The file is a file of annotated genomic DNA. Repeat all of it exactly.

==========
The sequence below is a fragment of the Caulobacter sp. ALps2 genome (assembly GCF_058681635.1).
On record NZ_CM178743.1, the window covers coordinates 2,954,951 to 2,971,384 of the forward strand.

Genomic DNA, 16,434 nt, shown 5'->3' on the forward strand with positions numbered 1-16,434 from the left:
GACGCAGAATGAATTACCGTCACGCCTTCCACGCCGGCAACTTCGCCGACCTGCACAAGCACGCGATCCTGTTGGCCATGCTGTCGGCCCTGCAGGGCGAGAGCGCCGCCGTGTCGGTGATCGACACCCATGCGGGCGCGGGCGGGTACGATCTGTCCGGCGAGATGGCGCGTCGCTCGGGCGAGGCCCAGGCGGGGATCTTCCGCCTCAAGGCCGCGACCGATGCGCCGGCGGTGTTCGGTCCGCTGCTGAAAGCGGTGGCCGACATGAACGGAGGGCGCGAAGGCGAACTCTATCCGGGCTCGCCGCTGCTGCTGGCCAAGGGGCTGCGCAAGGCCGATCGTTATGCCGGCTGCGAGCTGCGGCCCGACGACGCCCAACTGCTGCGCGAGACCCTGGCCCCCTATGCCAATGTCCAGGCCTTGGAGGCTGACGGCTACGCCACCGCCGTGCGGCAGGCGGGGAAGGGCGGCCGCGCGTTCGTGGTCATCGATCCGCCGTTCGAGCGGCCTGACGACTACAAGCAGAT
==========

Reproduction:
The sequence below is a fragment of the Caulobacter sp. ALps2 genome (assembly GCF_058681635.1).
On record NZ_CM178743.1, the window covers coordinates 2,954,951 to 2,971,384 of the forward strand.

Genomic DNA, 16,434 nt, shown 5'->3' on the forward strand with positions numbered 1-16,434 from the left:
GACGCAGAATGAATTACCGTCACGCCTTCCACGCCGGCAACTTCGCCGACCTGCACAAGCACGCGATCCTGTTGGCCATGCTGTCGGCCCTGCAGGGCGAGAGCGCCGCCGTGTCGGTGATCGACACCCATGCGGGCGCGGGCGGGTACGATCTGTCCGGCGAGATGGCGCGTCGCTCGGGCGAGGCCCAGGCGGGGATCTTCCGCCTCAAGGCCGCGACCGATGCGCCGGCGGTGTTCGGTCCGCTGCTGAAAGCGGTGGCCGACATGAACGGAGGGCGCGAAGGCGAACTCTATCCGGGCTCGCCGCTGCTGCTGGCCAAGGGGCTGCGCAAGGCCGATCGTTATGCCGGCTGCGAGCTGCGGCCCGACGACGCCCAACTGCTGCGCGAGACCCTGGCCCCCTATGCCAATGTCCAGGCCTTGGAGGCTGACGGCTACGCCACCGCCGTGCGGCAGGCGGGGAAGGGCGGCCGCGCGTTCGTGGTCATCGATCCGCCGTTCGAGCGGCCTGACGACTACAAGCAGAT